After all of us explored Glass for 48 hours, the class got together and brainstormed about what works with the device and what doesn’t.
For starters, we had varied experiences based on whether we had iPhone or Android phones or used it during the day or night. We also felt that there’s a learning curve to getting comfortable with Glass that we had to overcome. Based on our discussion, we put together this extensive list.
First the good
Glass is a unique wearable with potential to disrupt the future of storytelling. Here’s what we liked:
Quick Access: During his pitch presentation, one of our peers, said, “The biggest difference between a smartphone and Google Glass for me is that your phone is in your pocket and you’re wearing glass on your head.” With Glass, we can capture moments as they are happening – no more fumbling through pockets to find the smartphone, no more wasted time turning the camera app on. Just say, “Ok Glass,” and “take a picture.”
Hands-free experience: Imagine browsing through a recipe while cooking or talking to another surgeon while operating. A hands free experience opens up a world of possibilities for multitasking.
Less distracting than a regular camcorder: With Glass, after a few minutes, people forget they are being videotaped and start being themselves, said filmmaker Aneesh Chaganty when he visited our class. For journalists, this is a huge opportunity to get people comfortable and open up.
POV (Point of View) story telling: Some stories, no matter how well reported they are, have much better impact if told from a character’s point of view. Glass is arguably one of the best devices we have to do that.
Hardware/software highs: Glass syncs seamlessly with an Android phone and works really well in the Android environment. Some of us using iPhone had a lot more trouble tethering our phones to Glass. The tiny 5 Megapixel camera takes really good quality photos, given the right lighting. It’s also got great speech recognition, intuitive web browsing experience, and lots of sensors like nudge, wink, head recognition, that elevate the hands-free experience.
Now, for the Bad
Though Glass has several advantages, it has a lot of areas that need significant improvement. Since it’s a relatively new device, it still lacks some basic features and needs hardware upgrading.
Battery life/Glass heats up: It’s really hard to consume or shoot video to Glass’s fullest potential with the battery life it has right now. One of our peers tried to record videos at a concert. He recorded 18 minutes before his battery drained out. Chaganty and other glass explorers say they carry external battery packs in their bags all the time. Video consumption on Glass is very limited also because it heats up just after minutes of video recording or shooting. All this limits hands-free multimedia usage on Glass, one of its biggest advantages.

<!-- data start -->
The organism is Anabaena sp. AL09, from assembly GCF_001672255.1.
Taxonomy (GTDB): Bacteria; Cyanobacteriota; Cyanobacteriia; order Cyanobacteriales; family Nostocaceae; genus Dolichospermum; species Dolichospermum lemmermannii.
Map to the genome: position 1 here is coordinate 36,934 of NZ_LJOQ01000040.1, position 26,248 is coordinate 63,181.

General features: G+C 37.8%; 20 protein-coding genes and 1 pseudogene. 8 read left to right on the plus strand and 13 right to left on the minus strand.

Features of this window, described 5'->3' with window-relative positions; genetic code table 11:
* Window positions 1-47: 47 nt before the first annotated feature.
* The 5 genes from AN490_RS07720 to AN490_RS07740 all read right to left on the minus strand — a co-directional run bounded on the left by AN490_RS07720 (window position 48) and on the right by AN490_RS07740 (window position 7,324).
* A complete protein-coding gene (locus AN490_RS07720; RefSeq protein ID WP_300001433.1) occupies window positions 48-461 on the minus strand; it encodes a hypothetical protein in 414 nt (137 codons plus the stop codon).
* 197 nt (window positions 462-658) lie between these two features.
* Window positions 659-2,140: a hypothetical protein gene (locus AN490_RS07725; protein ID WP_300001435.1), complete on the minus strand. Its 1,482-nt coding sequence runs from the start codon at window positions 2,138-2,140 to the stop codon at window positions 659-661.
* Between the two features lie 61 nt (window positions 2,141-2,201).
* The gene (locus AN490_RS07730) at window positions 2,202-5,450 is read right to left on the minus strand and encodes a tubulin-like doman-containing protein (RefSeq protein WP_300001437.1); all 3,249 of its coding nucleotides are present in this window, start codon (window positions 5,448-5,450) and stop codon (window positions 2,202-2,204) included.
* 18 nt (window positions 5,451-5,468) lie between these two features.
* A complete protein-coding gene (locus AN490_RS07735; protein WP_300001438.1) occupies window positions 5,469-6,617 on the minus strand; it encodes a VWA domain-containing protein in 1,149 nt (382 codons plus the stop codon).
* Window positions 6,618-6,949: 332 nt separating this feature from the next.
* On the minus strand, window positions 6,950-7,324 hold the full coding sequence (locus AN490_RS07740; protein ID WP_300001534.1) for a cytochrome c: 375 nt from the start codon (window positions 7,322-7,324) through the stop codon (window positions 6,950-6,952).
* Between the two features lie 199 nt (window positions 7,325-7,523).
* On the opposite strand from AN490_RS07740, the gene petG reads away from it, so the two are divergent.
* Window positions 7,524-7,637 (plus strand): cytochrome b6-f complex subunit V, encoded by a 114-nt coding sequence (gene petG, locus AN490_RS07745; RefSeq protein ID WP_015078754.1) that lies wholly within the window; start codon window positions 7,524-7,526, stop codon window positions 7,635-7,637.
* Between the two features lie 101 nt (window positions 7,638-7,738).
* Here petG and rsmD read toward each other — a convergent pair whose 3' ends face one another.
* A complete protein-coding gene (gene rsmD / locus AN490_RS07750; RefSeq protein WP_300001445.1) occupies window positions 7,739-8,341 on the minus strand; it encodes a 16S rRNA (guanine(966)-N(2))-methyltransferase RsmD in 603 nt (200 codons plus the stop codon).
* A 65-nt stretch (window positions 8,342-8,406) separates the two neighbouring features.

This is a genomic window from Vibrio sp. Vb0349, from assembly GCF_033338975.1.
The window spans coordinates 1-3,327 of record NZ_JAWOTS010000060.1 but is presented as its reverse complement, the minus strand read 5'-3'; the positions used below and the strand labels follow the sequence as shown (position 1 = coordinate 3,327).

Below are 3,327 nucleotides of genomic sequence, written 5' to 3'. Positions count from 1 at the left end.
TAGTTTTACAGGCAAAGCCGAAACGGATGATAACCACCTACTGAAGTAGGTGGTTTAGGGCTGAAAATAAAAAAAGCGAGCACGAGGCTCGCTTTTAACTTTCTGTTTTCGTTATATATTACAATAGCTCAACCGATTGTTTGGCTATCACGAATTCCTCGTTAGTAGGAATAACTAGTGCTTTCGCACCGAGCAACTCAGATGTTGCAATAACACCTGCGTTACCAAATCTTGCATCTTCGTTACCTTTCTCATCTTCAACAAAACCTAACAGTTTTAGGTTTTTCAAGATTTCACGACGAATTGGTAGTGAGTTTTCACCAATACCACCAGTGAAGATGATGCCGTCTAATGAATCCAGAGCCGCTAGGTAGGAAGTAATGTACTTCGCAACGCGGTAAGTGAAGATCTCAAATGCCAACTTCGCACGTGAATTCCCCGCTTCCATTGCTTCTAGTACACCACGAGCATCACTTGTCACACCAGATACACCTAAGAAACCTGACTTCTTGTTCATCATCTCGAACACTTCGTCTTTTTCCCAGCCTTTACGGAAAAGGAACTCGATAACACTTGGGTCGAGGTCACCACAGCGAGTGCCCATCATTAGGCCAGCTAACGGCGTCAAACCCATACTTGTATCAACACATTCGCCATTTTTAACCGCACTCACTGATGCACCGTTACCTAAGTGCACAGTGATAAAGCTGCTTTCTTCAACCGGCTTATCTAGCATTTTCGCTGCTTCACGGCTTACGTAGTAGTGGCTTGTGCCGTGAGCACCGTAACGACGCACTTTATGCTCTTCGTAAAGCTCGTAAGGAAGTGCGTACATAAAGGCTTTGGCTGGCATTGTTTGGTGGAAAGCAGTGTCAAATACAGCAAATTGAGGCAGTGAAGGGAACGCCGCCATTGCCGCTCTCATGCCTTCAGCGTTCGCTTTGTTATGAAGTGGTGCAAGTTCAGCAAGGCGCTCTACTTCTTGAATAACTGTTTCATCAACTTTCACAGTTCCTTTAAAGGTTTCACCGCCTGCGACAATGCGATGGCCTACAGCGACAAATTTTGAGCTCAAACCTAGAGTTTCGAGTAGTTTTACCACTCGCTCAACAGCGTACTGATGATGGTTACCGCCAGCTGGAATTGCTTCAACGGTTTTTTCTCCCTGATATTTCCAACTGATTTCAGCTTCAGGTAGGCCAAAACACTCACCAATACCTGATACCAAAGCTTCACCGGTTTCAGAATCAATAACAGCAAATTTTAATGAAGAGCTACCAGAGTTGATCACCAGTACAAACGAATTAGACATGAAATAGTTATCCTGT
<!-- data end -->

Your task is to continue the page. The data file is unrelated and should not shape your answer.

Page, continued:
Screen on the right side: It takes a while for everyone to get used to Glass – it’s heavier on one side and needs adjustment if you’re wearing prescribed glasses already. But, it poses an even bigger problem for the few of us whose left eye is dominant or have a longsighted right eye. Since the screen only on the right side, some of us can have very uncomfortable experiences.
Socially distracting: Glass is intimate. So if a message pops up on its window, it’s hard to ignore, unlike in a cellphone. We can turn individual apps off when we don’t want to be distracted and turn them on later, but that’s a cumbersome process. Ideally, there needs to be a way to opt-in and opt-out of Glass.
Wait till we say send: Though Glass’s natural language processing, or NLP, is pretty good, some of us had awkward experiences. Professor Hernandez said something that translated to “my sister’s pee.” Right now, we have to panic and specifically cancel the message before it automatically sends it. But what if it was the other way around? Glass has to wait till we say send before it sends the message?
Organizing content: Outside of the linear cards system, where all content is organized chronologically along one timeline, there’s not an ideal way organize, browse or retrieve content. Glass is meant to go along with phones, tablets and other devices, but still not having any system in place can be uncomfortable. On other hand, its minimalism is what makes it so light. This is a con up for debate.
Shaky videos: With Glass, the wearer is the tripod and human tripods are the worst of the lot. At best, videos are stable for 2-3 seconds per shot. There’s no feature to stabilize video quality.
Lacks context awareness: While wearables sync with the phones, they don’t divide their jobs. If the phone rings, the wearable rings too. If a message pops on one, it pops on the other too. Mostly, a user is using one at a time, so lack of context awareness is distracting.
Camera terrible at night: The camera is terrific during the day, but takes very poor quality pictures in the night.
There are other positives and negatives we discussed as well. The class generated this list: